The Seminole Indian Tribe of Florida is getting closer to achieving a new gaming deal with state officials that would allow it to keep banked card games like blackjack and Class III slot machines at its Hard Rock casino facilities in return for paying a total of $150 million in yearly payments to the state.
Attorneys for the Seminole tribe and Gov. Crist's office presented a proposed gaming compact to the state House and Senate on August 26th, 2009 in Tallahassee. Representative Bill Galvano and the Senate president's chief of staff, Bud Kneip, responded by explaining the clauses the legislators wanted changed. The Seminoles will present the options to its council for approval by the end of the week before the August 31st, 2009 deadline.
Seminole councilman Max Osceola said that they will seriously consider the options presented to them by the legislature. Galvano, a Bradenton Republican and the lead negotiator of the House, said that he thinks that the proposal is reasonable approach. But if the Seminoles comes back with a revised gaming plan that "deviates substantially from what they have approved", it may be time for the federal government to take over the gaming talks.
If Governor Charlie Crist does not negotiate a compact with the tribe by Monday, the legislators can ask the US Department of Interior to solve the issue. The tribe wants to keep their banked card games like blackjack, which were deemed a gaming expansion in Florida requiring the approval of the legislature.
Approval could come in a special session in October 2009. Aside from the deadline imposed by the state legislators, the pari-mutuel industry has increased the pressure on to get a gaming compact signed. Legislators gave horse and dog racing tracks and jai alai frontons in South Florida lower tax rates, unlimited poker and expanded gaming hours to improve their revenue-but those will only take effect if a gaming compact is approved.
On August 26th, 2009, it appeared that both the House and the Seminoles had agreed to some compromises. But the major sticking point-what to do with Seminole's yearly payments if Florida increases competition for gaming dollars by permitting casino games at other pari-mutuel establishments around the state-remained unresolved.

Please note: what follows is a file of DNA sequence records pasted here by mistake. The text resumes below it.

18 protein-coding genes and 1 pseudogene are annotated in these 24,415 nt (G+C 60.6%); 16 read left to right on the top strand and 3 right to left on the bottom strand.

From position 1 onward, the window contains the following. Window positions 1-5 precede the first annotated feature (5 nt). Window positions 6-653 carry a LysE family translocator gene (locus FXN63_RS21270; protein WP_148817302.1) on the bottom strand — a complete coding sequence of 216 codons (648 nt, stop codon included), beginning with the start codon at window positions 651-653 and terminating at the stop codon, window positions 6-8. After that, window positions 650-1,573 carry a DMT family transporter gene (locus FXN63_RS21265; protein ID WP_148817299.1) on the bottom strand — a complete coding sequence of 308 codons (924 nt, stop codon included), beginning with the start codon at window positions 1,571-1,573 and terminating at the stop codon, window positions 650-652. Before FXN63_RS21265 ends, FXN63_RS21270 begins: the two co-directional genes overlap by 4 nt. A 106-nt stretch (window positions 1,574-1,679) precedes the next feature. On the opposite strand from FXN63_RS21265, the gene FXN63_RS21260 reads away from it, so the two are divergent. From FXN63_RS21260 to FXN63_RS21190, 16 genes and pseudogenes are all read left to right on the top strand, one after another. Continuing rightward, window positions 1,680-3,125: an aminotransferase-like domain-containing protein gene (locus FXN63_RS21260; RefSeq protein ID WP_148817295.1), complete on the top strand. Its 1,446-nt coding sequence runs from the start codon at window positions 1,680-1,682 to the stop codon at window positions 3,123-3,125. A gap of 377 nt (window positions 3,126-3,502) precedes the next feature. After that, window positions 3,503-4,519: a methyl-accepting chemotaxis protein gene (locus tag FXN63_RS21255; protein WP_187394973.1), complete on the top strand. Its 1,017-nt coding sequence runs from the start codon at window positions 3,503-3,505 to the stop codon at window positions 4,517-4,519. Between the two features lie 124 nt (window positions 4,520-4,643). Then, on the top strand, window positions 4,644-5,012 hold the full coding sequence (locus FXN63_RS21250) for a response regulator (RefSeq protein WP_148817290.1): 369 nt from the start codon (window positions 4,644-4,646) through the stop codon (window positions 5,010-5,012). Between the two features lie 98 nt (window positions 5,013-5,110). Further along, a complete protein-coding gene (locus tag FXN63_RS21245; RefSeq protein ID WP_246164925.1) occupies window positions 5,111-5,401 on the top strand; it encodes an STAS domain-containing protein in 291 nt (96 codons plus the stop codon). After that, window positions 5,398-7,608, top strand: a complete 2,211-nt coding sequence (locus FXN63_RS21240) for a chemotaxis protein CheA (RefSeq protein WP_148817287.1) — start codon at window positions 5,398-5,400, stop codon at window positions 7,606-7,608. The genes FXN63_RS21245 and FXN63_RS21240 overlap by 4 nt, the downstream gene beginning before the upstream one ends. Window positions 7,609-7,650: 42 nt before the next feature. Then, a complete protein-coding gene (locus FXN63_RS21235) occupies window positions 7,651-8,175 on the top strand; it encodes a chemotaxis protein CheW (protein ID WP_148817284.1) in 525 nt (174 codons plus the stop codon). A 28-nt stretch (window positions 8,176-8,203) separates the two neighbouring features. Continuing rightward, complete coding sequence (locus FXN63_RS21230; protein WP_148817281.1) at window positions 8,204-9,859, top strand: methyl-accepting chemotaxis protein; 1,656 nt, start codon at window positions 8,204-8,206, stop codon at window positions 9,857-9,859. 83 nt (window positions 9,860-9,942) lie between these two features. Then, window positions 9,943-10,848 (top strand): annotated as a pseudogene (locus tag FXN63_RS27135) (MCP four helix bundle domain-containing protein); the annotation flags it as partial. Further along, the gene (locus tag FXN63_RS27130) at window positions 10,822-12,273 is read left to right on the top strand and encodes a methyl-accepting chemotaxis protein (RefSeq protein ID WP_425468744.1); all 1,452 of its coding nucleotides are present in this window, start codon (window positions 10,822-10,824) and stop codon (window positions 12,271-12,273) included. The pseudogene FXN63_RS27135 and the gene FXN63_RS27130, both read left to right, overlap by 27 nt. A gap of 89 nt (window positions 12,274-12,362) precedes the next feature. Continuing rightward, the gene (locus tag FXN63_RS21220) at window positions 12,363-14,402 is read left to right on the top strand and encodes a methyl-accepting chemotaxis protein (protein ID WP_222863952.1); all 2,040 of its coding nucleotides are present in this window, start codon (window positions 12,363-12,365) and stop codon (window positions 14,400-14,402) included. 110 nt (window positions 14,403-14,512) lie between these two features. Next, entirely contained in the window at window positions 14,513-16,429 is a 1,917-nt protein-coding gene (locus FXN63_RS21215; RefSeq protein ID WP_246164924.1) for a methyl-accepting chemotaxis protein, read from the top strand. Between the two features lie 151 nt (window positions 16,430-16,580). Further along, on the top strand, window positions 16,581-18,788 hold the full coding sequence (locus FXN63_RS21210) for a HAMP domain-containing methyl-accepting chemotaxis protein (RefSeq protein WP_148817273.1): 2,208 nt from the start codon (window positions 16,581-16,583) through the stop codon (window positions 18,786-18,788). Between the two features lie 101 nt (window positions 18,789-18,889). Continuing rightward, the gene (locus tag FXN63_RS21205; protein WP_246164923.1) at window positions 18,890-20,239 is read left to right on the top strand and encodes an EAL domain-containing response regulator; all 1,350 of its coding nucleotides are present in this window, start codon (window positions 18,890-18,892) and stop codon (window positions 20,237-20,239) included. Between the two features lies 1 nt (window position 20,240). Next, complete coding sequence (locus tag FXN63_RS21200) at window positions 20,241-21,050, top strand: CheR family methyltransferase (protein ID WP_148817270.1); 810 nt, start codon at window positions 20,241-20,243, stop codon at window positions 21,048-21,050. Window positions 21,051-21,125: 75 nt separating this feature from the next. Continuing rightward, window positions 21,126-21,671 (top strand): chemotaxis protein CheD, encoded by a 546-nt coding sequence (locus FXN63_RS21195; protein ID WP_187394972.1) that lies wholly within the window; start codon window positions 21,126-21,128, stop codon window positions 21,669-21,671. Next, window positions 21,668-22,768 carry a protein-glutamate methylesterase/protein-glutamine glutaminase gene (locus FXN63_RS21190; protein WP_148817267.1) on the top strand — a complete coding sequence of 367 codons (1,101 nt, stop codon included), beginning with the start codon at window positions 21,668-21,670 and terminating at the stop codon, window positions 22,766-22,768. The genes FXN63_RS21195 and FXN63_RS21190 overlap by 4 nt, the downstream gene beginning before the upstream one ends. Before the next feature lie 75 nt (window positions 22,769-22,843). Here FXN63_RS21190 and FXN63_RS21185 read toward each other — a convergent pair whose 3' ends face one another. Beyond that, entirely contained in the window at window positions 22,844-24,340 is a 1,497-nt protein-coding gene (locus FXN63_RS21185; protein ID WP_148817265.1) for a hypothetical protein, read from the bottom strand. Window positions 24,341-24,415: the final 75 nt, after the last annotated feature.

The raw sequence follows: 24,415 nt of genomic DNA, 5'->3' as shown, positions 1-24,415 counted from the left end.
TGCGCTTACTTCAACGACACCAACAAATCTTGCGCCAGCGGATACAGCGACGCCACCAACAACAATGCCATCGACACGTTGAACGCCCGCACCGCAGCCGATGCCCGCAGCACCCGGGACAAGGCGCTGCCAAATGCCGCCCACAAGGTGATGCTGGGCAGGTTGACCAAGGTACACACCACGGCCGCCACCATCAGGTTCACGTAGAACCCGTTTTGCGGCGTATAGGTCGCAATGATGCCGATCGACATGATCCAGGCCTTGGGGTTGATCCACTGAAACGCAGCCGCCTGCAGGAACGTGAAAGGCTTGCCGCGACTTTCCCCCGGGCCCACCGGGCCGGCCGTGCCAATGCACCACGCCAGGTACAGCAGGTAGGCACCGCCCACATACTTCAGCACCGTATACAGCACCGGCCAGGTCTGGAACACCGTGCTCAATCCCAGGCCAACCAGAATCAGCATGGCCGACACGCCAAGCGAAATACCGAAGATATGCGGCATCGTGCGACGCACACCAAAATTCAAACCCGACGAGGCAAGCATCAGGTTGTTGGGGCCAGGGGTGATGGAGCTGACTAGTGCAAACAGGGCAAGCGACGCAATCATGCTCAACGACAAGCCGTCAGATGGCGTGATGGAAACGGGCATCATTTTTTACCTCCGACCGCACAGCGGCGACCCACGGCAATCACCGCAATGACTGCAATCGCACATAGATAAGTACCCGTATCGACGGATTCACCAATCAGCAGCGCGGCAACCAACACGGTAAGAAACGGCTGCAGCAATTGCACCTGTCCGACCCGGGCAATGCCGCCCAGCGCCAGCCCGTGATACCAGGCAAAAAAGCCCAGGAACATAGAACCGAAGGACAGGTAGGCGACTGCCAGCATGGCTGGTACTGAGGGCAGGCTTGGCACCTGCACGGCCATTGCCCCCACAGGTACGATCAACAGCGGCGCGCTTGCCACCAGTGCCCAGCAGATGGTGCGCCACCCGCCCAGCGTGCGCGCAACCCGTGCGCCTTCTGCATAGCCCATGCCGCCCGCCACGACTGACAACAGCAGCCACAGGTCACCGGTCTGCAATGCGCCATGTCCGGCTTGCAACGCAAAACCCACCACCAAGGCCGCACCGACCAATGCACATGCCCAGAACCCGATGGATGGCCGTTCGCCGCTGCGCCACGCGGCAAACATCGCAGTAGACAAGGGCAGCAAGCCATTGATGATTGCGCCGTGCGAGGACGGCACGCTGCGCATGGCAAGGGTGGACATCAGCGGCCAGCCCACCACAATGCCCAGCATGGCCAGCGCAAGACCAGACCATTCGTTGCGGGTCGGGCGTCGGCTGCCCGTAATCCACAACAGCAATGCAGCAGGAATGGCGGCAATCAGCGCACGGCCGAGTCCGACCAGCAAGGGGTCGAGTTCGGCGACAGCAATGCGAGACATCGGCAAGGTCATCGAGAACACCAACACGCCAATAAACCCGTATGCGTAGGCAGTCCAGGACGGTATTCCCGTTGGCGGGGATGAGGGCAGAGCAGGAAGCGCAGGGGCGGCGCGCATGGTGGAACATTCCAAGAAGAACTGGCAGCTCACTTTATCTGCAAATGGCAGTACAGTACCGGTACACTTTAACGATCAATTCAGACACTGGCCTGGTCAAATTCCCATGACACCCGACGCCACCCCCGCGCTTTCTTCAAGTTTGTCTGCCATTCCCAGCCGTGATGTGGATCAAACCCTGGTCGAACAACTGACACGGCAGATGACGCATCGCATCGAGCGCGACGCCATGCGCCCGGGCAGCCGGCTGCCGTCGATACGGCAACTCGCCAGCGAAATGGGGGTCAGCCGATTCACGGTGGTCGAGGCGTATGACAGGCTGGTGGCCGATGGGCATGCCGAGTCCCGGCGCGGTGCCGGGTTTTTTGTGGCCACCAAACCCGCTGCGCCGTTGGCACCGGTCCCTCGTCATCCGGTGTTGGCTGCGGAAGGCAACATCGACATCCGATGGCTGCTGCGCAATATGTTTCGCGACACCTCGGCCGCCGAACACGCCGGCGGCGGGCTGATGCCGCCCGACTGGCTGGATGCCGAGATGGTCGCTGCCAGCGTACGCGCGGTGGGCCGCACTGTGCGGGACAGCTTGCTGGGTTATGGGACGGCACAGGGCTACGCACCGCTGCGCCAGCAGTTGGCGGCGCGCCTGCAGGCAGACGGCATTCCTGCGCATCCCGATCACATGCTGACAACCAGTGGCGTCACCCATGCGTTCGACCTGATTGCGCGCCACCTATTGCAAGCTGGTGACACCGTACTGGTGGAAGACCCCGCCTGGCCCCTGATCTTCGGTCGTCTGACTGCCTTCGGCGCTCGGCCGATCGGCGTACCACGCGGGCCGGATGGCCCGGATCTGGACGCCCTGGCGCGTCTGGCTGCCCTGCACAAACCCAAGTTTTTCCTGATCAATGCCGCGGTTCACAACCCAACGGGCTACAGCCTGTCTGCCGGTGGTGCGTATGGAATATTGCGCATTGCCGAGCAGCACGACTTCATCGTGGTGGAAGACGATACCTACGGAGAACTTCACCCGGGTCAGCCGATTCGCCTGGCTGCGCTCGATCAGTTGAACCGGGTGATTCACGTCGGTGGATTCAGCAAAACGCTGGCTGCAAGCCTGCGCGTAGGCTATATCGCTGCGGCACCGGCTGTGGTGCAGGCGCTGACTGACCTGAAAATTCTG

The gaming proposal that the Seminoles and Gov. Crist agreed to would permit the tribe to stop payments if Class III slot machines or card games are permitted at horse and dog racing tracks and jai alai frontons outside of the counties of Miami-Dade and Broward and reduce gaming payments by fifty percent if card games are permitted at casino facilities in Broward and Miami-Dade.
Galvano stated that state legislators agree that the Seminole should stop payments if gaming is expanded outside of South Florida but no if new casino games are allowed in Miami-Dade, Palm Beach and Broward counties or at pari-mutuels in North Florida. The legislators said that in those cases, the tribe should reduce its gaming payments on a sliding scale, if its earnings drop below $1.37 billion.
The provision to permit slot machines in Palm Beach County will help the Palm Beach Kennel Club, which is the district of Senate President Jeff Atwater. Galvano said that the Seminoles insisted that the pari-mutuels in Tampa, Florida not be permitted to expand gaming because the Seminole's Hard Rock Casino in west Hillsborough is a big gaming earner for them.
Under the proposal, the tribe would continue to offer Class III slot machines, blackjack and other card games at its Hard Rock gaming facilities in Hollywood and Tampa as well as its casinos in Coconut Creek, Brighton, Immokalee and Big Cypress.
Rep. Galvano said that the legislators could not permit card games at Brighton and Big Cypress but were willing to permit the tribe in Immokalee. The proposal permits for the Hialeah Park Race Track to be changed to a quarter-horse track and eventually offer thoroughbred races and slot machines. It also closes the hole that would permit the Miami International Airport to offer slot machines at its passenger terminals.
Monday, September 07 , 2009